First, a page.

Bank of Japan’s Jan. 22 Monetary Policy Statement: Full Text

The following is a reformatted version of the full text of the policy statement released today by the Bank of Japan in Tokyo.

1. At the Monetary Policy Meeting held today, the Policy Board of the Bank of Japan decided, by a unanimous vote, to set the following guideline for money market operations for the intermeeting period:

The Bank of Japan will conduct money market operations so that the monetary base will increase at an annual pace of about 60-70 trillion yen.

2. With regard to the asset purchases, the Bank will continue with the following guidelines:

a) The Bank will purchase Japanese government bonds (JGBs) so that their amount outstanding will increase at an annual pace of about 50 trillion yen, and the average remaining maturity of the Bank’s JGB purchases will be about seven years.

b) The Bank will purchase exchange-traded funds (ETFs) and Japan real estate investment trusts (J-REITs) so that their amounts outstanding will increase at an annual pace of about 1 trillion yen and about 30 billion yen respectively.

c) As for CP and corporate bonds, the Bank will maintain their amounts outstanding at about 2.2 trillion yen and about 3.2 trillion yen respectively.

3. Japan’s economy has continued to recover moderately, and a front-loaded increase in demand prior to the consumption tax hike has recently been observed. Overseas economies -- mainly advanced economies -- are starting to recover, although a lackluster performance is still seen in part. In this situation, exports have generally been picking up. Business fixed investment has been picking up as corporate profits have improved. Public investment has continued to increase. With improvement in the employment and income situation, housing investment has continued to increase and private consumption has remained resilient; in these segments of the economy, the front-loaded increase in demand prior to the consumption tax hike has also been observed. Reflecting these developments in demand both at home and abroad, industrial production has been increasing moderately. Meanwhile, financial conditions are accommodative. On the price front, the year-on-year rate of increase in the consumer price index (CPI, all items less fresh food) is around 1 1/4 percent. Inflation expectations appear to be rising on the whole.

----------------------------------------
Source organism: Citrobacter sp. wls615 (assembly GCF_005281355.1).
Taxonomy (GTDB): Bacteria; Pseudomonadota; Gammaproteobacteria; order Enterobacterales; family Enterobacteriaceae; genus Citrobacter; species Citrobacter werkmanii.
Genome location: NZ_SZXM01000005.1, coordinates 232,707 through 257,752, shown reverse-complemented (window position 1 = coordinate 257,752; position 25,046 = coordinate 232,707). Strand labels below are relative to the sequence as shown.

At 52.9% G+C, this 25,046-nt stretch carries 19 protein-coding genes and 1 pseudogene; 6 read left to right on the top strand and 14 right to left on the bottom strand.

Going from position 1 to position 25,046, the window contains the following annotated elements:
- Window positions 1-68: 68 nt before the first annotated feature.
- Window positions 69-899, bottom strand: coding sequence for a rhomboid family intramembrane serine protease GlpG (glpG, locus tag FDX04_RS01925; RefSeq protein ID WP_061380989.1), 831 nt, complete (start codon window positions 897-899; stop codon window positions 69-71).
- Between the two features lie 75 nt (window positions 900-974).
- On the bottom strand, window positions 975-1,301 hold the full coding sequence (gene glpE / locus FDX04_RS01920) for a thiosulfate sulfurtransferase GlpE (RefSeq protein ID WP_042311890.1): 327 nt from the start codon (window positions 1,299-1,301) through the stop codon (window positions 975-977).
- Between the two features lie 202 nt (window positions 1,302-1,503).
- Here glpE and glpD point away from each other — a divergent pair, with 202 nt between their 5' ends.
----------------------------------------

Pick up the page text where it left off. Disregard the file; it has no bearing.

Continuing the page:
4. With regard to the outlook, Japan’s economy is expected to continue a moderate recovery as a trend, while it will be affected by the front-loaded increase and subsequent decline in demand prior to and after the consumption tax hike. The year-on-year rate of increase in the CPI, excluding the direct effects of the consumption tax hike, is likely to be around 1 1/4 percent for some time.

5. Compared with the forecasts presented in the October 2013 Outlook for Economic Activity and Prices, the growth rate and year-on-year rate of increase in the CPI will likely be broadly in line with the October forecasts.

6. Risks to the outlook include developments in the emerging and commodity-exporting economies, the prospects for the European debt problem, and the pace of recovery in the U.S. economy.

7. The Bank will continue with quantitative and qualitative monetary easing, aiming to achieve the price stability target of 2 percent, as long as it is necessary for maintaining that target in a stable manner. It will examine both upside and downside risks to economic activity and prices, and make adjustments as appropriate.

Such conduct of monetary policy will support the positive movements in economic activity and financial markets, contribute to a rise in inflation expectations, and lead Japan’s economy to overcome the deflation that has lasted for nearly 15 years.

Note 1 Ms. S. Shirai dissented from the description in paragraph 6, suggesting that the pace of improvement in the employment and income situation in Japan should be added.

Note 2 Mr. T. Kiuchi proposed that the Bank will aim to achieve the price stability target of 2 percent in the medium to long term and designate quantitative and qualitative monetary easing as an intensive measure with a time frame of about two years. The proposal was defeated by an 8-1 majority vote. Voting for the proposal: Mr. T. Kiuchi. Voting against the proposal: Mr. H. Kuroda, Mr. K. Iwata, Mr. H. Nakaso, Mr. R. Miyao, Mr. Y. Morimoto, Ms. S. Shirai, Mr. K. Ishida, and Mr. T. Sato.

— With assistance by James Mayger

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